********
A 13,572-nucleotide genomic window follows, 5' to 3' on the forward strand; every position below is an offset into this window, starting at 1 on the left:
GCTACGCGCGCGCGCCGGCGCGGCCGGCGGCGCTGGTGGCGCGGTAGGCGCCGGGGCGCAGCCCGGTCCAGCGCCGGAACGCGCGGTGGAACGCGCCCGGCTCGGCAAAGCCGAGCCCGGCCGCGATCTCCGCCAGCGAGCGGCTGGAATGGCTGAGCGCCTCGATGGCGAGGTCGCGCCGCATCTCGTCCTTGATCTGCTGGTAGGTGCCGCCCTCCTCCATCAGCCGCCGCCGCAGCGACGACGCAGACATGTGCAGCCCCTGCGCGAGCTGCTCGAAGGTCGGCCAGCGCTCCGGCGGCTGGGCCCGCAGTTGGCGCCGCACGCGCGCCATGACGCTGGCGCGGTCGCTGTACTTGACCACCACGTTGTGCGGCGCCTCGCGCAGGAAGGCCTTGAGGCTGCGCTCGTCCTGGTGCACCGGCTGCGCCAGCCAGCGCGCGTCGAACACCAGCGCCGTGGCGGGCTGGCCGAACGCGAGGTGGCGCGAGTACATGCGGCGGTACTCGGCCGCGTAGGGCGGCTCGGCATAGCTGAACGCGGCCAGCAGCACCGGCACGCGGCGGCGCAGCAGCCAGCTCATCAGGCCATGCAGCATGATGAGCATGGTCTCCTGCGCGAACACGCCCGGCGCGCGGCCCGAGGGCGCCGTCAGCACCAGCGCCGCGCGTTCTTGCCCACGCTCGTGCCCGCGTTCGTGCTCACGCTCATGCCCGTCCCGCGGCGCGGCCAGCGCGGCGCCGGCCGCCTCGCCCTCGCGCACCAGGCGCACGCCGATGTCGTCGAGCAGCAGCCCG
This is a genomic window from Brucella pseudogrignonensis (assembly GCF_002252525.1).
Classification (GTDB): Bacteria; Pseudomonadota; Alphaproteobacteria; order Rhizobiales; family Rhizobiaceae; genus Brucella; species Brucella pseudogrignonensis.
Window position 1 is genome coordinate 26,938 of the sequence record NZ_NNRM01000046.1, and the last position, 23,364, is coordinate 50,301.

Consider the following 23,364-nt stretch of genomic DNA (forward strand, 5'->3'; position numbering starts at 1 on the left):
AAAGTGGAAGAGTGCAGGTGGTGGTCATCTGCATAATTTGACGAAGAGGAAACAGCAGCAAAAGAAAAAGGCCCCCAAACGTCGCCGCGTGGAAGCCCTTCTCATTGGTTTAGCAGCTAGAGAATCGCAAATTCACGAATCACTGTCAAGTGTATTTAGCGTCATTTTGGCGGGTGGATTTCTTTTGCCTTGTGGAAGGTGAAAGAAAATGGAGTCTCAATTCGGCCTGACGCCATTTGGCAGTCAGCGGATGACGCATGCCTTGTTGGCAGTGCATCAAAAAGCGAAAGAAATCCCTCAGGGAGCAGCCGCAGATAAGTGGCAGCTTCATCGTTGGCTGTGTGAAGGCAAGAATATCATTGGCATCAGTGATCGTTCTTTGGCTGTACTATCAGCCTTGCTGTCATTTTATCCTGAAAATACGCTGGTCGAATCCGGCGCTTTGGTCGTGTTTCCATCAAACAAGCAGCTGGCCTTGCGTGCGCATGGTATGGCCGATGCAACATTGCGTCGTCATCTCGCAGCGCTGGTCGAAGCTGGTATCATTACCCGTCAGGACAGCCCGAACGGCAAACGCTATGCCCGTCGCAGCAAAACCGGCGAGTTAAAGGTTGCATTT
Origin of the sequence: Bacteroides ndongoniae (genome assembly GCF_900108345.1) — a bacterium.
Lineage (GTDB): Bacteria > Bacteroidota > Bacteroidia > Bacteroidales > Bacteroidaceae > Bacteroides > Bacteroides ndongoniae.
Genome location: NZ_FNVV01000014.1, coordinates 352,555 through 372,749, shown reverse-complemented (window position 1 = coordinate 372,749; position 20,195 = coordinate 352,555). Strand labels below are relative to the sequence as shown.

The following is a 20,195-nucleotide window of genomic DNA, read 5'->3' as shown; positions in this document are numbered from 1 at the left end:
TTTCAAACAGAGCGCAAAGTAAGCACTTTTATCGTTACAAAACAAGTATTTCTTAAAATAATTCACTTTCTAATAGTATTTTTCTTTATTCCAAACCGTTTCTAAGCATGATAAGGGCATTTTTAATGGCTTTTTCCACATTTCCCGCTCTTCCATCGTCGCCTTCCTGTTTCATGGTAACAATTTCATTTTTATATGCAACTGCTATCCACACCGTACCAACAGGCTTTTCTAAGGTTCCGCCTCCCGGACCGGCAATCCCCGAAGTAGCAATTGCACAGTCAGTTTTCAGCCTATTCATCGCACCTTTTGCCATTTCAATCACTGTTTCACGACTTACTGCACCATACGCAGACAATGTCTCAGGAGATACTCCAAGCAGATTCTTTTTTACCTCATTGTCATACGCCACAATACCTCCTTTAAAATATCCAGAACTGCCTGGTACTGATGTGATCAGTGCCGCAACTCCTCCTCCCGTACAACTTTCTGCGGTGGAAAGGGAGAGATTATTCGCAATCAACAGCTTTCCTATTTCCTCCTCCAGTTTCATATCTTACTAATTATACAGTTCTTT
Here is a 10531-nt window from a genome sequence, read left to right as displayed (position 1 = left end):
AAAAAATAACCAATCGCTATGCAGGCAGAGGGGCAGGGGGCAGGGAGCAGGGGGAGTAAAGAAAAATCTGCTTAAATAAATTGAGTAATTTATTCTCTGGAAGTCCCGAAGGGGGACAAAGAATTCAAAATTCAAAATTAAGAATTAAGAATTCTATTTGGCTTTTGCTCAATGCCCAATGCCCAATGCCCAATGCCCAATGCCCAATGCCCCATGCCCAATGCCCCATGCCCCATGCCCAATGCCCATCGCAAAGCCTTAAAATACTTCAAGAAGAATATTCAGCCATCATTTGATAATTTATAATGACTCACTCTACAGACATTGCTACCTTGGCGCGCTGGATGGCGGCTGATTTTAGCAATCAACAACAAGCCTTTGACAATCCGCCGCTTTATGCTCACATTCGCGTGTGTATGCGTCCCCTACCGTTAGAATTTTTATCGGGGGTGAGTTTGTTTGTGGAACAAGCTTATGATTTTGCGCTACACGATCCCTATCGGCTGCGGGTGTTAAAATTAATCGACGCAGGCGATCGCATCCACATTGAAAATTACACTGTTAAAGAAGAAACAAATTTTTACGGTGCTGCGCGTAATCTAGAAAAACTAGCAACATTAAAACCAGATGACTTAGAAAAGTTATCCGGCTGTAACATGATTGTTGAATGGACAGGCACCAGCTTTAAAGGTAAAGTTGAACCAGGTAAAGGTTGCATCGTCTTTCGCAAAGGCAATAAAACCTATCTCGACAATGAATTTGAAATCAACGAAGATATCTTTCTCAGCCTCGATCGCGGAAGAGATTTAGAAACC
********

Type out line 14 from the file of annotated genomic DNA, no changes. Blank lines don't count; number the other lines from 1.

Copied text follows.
AAAAAATAACCAATCGCTATGCAGGCAGAGGGGCAGGGGGCAGGGAGCAGGGGGAGTAAAGAAAAATCTGCTTAAATAAATTGAGTAATTTATTCTCTGGAAGTCCCGAAGGGGGACAAAGAATTCAAAATTCAAAATTAAGAATTAAGAATTCTATTTGGCTTTTGCTCAATGCCCAATGCCCAATGCCCAATGCCCAATGCCCAATGCCCCATGCCCAATGCCCCATGCCCCATGCCCAATGCCCATCGCAAAGCCTTAAAATACTTCAAGAAGAATATTCAGCCATCATTTGATAATTTATAATGACTCACTCTACAGACATTGCTACCTTGGCGCGCTGGATGGCGGCTGATTTTAGCAATCAACAACAAGCCTTTGACAATCCGCCGCTTTATGCTCACATTCGCGTGTGTATGCGTCCCCTACCGTTAGAATTTTTATCGGGGGTGAGTTTGTTTGTGGAACAAGCTTATGATTTTGCGCTACACGATCCCTATCGGCTGCGGGTGTTAAAATTAATCGACGCAGGCGATCGCATCCACATTGAAAATTACACTGTTAAAGAAGAAACAAATTTTTACGGTGCTGCGCGTAATCTAGAAAAACTAGCAACATTAAAACCAGATGACTTAGAAAAGTTATCCGGCTGTAACATGATTGTTGAATGGACAGGCACCAGCTTTAAAGGTAAAGTTGAACCAGGTAAAGGTTGCATCGTCTTTCGCAAAGGCAATAAAACCTATCTCGACAATGAATTTGAAATCAACGAAGATATCTTTCTCAGCCTCGATCGCGGAAGAGATTTAGAAACC